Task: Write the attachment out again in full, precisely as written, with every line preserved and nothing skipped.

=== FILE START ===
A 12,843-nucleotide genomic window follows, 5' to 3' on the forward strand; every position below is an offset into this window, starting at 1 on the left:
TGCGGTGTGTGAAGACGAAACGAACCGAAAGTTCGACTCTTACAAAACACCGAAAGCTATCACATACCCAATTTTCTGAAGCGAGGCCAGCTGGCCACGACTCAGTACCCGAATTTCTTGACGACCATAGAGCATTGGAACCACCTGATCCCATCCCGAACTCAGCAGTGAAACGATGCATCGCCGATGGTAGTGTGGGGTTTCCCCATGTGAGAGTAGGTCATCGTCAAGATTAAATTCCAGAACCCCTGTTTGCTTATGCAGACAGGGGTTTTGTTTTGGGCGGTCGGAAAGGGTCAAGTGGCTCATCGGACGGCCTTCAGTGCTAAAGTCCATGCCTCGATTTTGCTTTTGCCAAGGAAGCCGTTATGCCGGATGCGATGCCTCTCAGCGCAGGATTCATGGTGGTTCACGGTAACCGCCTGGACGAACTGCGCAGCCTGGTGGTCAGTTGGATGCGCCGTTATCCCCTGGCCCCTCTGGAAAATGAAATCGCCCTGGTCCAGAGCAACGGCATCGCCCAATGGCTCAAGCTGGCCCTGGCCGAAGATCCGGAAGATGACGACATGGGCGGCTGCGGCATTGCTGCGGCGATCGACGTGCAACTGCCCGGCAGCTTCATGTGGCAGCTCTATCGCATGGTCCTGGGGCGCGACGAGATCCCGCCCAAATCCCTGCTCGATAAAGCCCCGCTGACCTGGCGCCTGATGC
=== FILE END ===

A 12,843-nucleotide genomic window follows, 5' to 3' on the forward strand; every position below is an offset into this window, starting at 1 on the left:
TGCGGTGTGTGAAGACGAAACGAACCGAAAGTTCGACTCTTACAAAACACCGAAAGCTATCACATACCCAATTTTCTGAAGCGAGGCCAGCTGGCCACGACTCAGTACCCGAATTTCTTGACGACCATAGAGCATTGGAACCACCTGATCCCATCCCGAACTCAGCAGTGAAACGATGCATCGCCGATGGTAGTGTGGGGTTTCCCCATGTGAGAGTAGGTCATCGTCAAGATTAAATTCCAGAACCCCTGTTTGCTTATGCAGACAGGGGTTTTGTTTTGGGCGGTCGGAAAGGGTCAAGTGGCTCATCGGACGGCCTTCAGTGCTAAAGTCCATGCCTCGATTTTGCTTTTGCCAAGGAAGCCGTTATGCCGGATGCGATGCCTCTCAGCGCAGGATTCATGGTGGTTCACGGTAACCGCCTGGACGAACTGCGCAGCCTGGTGGTCAGTTGGATGCGCCGTTATCCCCTGGCCCCTCTGGAAAATGAAATCGCCCTGGTCCAGAGCAACGGCATCGCCCAATGGCTCAAGCTGGCCCTGGCCGAAGATCCGGAAGATGACGACATGGGCGGCTGCGGCATTGCTGCGGCGATCGACGTGCAACTGCCCGGCAGCTTCATGTGGCAGCTCTATCGCATGGTCCTGGGGCGCGACGAGATCCCGCCCAAATCCCTGCTCGATAAAGCCCCGCTGACCTGGCGCCTGATGC